However, a recent report showed that the toxicology relating to HHC was similar to that of THC, meaning that they were essentially deemed as “safe” by the European Monitoring Centre for Drugs and Drug Addiction (EMCDDA). However, this is an isolated study, and much more research is needed on the subject of HHC.

If you're interested in trying HHC products, remember to do your due diligence. Check to ensure that buying and/or using HHC isn't against the laws of your country or region. Also, be sure to screen the manufacturers you intend to buy from to ensure their products are of the highest quality. Some HHC companies offer third-party test results to help you gain more insight into the composition of their products.

Though so much is unknown when it comes to HHC, it still retains some similar effects as THC for users. The more we learn about this cannabinoid, may make HHC products much more accessible to people in various regions of the world. For now, all we can do is keep up with new developments as and when they appear.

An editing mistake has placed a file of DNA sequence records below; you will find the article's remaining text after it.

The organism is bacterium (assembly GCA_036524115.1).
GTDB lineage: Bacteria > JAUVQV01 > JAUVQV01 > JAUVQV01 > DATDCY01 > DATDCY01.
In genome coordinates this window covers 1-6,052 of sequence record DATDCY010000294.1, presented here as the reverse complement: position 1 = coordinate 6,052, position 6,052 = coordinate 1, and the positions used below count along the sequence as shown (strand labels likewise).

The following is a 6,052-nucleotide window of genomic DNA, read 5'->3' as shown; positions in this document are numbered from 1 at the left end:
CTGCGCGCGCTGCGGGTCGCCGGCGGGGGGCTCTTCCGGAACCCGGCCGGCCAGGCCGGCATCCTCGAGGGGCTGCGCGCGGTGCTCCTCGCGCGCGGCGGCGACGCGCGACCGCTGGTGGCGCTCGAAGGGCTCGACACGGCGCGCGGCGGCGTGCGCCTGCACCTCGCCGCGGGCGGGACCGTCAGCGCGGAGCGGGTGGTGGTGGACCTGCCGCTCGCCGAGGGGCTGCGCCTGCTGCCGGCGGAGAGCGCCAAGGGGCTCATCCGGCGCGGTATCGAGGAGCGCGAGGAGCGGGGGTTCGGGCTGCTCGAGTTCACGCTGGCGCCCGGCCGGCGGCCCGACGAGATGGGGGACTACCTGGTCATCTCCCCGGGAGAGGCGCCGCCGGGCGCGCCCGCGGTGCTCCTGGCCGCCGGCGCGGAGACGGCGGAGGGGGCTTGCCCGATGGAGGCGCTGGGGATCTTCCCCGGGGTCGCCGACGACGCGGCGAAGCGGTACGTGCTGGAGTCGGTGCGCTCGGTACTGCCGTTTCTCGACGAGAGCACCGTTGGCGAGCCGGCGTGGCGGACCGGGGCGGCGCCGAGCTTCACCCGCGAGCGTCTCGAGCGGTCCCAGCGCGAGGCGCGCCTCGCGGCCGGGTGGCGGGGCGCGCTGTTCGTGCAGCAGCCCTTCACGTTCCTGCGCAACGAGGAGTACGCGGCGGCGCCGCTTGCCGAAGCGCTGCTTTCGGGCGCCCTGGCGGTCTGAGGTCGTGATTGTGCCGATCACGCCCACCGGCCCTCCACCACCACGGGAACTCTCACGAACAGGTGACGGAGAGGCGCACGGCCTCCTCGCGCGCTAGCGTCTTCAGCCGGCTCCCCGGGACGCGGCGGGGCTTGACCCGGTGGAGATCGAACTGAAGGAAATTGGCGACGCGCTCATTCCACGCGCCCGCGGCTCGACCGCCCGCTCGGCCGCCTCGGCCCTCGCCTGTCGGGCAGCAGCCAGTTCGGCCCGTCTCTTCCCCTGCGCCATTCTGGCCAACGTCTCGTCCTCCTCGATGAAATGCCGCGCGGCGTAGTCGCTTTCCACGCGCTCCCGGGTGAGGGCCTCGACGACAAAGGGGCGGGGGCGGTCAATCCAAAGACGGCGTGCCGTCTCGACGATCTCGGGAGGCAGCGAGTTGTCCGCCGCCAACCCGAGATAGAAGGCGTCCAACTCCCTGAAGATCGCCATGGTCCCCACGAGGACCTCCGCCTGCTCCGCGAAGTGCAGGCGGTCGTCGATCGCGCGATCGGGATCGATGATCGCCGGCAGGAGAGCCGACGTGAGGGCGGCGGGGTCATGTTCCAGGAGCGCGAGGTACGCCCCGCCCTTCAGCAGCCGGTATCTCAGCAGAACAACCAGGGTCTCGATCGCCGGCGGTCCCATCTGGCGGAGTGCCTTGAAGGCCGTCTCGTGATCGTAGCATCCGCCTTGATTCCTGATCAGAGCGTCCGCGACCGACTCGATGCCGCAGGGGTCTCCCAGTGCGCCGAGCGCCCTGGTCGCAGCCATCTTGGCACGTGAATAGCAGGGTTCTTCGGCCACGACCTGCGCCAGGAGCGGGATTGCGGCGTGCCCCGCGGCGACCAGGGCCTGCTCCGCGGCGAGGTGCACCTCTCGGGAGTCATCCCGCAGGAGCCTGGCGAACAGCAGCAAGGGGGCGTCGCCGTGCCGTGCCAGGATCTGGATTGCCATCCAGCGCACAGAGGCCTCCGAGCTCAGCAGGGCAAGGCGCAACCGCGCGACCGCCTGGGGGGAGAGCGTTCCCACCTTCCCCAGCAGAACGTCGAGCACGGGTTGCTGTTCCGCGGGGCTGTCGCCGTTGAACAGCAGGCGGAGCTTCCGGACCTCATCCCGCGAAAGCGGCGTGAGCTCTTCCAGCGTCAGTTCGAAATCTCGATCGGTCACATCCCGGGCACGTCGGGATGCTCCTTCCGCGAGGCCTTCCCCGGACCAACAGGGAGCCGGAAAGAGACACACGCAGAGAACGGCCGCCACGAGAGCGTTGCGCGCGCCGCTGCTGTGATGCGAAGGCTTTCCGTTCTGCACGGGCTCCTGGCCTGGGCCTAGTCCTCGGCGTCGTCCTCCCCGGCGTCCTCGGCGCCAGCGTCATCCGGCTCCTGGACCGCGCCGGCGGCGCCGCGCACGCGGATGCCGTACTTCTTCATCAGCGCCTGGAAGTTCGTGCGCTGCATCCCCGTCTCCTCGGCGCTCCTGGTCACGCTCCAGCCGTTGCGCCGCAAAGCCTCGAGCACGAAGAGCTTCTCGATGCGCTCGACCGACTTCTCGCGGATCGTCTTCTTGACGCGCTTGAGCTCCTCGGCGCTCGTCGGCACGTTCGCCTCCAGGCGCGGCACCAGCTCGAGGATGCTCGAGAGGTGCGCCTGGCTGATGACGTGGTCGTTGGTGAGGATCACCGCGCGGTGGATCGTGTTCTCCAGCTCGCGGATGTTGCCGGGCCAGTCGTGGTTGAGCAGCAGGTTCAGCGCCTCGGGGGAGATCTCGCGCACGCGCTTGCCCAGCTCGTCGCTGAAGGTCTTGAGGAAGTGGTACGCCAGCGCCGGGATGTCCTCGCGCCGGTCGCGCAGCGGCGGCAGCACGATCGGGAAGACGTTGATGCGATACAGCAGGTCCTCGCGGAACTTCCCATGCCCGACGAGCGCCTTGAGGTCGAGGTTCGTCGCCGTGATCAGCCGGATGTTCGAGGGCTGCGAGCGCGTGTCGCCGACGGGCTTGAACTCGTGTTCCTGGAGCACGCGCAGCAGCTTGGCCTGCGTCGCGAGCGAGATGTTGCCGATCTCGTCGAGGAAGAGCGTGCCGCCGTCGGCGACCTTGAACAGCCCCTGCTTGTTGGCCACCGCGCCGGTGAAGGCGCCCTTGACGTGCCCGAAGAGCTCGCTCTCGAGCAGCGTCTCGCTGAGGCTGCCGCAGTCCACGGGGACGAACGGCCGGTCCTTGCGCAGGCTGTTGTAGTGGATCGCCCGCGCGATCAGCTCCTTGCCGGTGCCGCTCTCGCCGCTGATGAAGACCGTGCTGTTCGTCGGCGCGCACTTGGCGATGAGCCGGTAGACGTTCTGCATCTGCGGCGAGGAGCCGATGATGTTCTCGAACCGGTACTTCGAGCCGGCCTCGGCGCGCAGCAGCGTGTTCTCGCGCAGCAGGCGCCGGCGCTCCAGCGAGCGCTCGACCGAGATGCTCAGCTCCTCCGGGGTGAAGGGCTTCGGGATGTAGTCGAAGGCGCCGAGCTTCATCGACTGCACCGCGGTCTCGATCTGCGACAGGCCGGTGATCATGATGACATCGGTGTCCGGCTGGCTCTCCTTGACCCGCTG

Adam Parsons
Adam Parsons
Professional cannabis journalist, copywriter, and author Adam Parsons is a long-time staff member of Zamnesia. Tasked with covering a wide range of topics from CBD to psychedelics and everything in between, Adam creates blog posts, guides, and explores an ever-growing range of products.
  • -. (April 12, 2023). EMCDDA technical expert meeting on hexahydrocannabinol (HHC) and related cannabinoids | -
  • Bloom AS, Dewey WL, Harris LS, & Brosius KK. (1977 Feb). 9-nor-9beta-hydroxyhexahydrocannabinol, a cannabinoid with potent antinociceptive activity: comparisons with morphine -
  • q. (n.d.). The Marihuana Tax Act of 1937 - Full Text of the Act -